Stethacanthus is a prehistoric shark which lived from the Late Devonian to the Early Carboniferous Period about 390 to 320 million years ago. It was first discovered in the nineteenth century and was named by John Strong Newberry in 1889. This shark’s name means “chest spike.” Fossils of this shark have been found all over China, Europe, North America and Russia
If you had to judge this shark on its Stethacanthus pictures alone, then you would think it was one strange marine animal. That’s because it not only had little spikes on its head, but the males also had an ironing board shaped fin that jutted from their back and contained more little spikes on it. For the longest time, scientists couldn’t figure out what this growth was for, then after a little more study, they realized it was a way for males to dock with females during mating.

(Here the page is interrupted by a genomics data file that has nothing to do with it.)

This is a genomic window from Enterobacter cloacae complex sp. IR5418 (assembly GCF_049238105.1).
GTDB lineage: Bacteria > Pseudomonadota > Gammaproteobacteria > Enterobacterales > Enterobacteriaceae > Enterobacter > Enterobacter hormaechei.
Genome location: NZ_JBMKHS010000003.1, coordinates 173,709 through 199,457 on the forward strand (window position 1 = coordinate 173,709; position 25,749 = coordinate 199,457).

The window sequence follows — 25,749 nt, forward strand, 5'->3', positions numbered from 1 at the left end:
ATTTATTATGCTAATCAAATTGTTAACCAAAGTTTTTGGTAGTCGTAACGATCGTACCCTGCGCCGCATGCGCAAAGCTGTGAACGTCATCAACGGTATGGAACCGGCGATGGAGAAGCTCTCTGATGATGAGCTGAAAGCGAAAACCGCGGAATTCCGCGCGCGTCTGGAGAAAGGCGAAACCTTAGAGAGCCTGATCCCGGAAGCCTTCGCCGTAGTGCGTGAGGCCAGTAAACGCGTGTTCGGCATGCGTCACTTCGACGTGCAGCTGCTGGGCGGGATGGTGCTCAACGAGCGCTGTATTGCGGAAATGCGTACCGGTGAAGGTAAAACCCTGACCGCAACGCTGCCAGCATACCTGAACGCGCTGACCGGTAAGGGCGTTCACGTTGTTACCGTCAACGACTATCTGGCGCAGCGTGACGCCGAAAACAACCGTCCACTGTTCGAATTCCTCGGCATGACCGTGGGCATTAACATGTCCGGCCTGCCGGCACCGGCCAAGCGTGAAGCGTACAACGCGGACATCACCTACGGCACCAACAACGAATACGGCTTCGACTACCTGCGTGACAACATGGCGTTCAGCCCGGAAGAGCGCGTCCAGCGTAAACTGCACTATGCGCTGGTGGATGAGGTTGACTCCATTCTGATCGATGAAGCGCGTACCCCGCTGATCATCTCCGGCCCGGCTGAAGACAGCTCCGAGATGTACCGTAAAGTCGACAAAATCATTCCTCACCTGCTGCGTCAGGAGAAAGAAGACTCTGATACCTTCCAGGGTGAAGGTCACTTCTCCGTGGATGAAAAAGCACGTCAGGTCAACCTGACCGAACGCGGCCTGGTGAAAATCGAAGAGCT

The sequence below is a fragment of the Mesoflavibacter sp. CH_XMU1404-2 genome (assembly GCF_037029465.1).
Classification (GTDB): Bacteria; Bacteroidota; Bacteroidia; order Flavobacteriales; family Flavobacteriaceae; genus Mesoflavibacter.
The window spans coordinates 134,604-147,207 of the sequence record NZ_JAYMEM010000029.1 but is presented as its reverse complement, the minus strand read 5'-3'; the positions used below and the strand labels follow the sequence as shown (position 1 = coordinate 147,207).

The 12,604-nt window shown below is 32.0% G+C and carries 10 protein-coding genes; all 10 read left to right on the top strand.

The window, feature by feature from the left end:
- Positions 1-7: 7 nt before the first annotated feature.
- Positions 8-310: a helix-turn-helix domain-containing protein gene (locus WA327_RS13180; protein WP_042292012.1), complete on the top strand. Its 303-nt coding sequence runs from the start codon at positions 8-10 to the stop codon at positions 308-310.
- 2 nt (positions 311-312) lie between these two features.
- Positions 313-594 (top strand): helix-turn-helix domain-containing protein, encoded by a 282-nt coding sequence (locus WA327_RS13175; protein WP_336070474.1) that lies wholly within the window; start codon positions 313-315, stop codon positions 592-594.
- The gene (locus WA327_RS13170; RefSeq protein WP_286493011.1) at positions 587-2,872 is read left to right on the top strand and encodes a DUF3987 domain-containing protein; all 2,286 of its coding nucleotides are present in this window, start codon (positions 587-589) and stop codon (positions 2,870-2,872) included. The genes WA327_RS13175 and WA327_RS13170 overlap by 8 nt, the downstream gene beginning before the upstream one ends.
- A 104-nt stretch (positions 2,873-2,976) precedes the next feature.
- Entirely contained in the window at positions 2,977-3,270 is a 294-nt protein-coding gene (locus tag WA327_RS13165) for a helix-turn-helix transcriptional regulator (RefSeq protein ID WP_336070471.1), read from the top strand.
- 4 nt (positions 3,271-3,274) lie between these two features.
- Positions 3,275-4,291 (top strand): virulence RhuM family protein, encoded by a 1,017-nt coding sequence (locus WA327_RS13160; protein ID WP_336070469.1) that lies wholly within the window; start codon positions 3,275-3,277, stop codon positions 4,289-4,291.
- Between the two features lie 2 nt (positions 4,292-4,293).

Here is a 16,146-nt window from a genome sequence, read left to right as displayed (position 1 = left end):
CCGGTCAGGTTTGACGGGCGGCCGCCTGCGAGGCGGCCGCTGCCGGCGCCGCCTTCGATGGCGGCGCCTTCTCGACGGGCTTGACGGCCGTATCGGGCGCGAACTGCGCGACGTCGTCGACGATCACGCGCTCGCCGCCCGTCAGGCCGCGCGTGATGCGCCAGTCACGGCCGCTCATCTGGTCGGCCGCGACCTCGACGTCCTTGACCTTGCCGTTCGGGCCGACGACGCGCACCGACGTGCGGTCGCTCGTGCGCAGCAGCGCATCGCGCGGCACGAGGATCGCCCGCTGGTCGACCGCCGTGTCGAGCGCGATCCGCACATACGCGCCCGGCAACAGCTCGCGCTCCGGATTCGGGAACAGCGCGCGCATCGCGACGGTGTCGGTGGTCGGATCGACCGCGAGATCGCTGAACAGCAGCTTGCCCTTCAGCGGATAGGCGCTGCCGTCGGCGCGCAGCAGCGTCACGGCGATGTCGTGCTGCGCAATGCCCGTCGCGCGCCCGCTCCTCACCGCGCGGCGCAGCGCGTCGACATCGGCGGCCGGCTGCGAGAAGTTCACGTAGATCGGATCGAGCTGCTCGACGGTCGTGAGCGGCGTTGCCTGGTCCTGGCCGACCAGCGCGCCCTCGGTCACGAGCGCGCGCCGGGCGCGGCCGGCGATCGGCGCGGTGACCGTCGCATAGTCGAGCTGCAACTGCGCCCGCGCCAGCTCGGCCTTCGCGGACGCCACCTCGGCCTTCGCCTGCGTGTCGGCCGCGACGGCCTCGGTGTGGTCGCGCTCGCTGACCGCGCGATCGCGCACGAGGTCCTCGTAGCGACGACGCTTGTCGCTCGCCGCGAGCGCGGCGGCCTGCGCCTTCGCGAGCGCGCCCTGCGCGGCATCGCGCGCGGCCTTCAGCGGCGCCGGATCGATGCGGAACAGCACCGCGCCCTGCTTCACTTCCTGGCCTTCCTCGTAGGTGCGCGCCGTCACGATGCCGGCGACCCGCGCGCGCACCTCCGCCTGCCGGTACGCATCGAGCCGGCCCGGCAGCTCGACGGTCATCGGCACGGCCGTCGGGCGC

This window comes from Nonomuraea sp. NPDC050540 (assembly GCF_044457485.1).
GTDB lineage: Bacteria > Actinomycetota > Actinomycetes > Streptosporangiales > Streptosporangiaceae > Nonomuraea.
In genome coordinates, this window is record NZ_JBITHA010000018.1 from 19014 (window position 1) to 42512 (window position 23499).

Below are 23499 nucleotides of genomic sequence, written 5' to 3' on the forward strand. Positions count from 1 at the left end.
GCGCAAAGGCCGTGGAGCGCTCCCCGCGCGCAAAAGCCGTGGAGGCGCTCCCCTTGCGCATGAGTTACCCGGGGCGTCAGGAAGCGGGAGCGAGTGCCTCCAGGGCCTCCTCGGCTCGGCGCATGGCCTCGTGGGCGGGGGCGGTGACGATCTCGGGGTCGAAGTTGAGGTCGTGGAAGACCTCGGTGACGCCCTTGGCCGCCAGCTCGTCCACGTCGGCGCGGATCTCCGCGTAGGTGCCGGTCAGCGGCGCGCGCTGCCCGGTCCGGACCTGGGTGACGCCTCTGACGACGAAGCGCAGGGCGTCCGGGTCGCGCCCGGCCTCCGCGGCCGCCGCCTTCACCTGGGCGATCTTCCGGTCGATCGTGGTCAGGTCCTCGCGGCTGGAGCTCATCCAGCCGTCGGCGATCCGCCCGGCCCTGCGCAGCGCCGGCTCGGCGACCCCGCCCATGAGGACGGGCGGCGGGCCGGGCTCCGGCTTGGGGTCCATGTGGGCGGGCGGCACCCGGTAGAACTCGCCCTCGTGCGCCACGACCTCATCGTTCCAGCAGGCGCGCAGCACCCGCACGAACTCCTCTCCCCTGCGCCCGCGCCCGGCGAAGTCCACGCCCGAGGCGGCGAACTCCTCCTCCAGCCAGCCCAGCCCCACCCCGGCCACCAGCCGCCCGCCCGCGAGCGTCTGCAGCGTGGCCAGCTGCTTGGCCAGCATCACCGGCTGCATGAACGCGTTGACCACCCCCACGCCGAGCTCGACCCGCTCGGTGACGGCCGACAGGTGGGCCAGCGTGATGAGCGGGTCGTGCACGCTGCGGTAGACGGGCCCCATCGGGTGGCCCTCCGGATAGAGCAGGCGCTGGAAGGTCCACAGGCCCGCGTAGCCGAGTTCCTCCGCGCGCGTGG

Stethacanthus was about 2 to 3 feet long and weighed approximately 20 pounds. One of the most interesting facts about Stethacanthus is that many scientists are speculating that they might have been bottom feeders. That’s because it doesn’t appear they could swim too quickly, especially the males who had that growth from their dorsal fin. Therefore, scientists speculate that they hung close to the ocean floor and feed that way. It is also believed that not only did these sharks hug close to the ocean floor along coastlines, but that they had specialized breeding grounds they would go to during breeding the season.
What were some of the things it probably fed on? Well, it probably fed on a variety of small fish and marine animals. Whatever it could swallow or break open most likely. It had small sharp teeth so it could also rip open prey – if they were small enough, of course.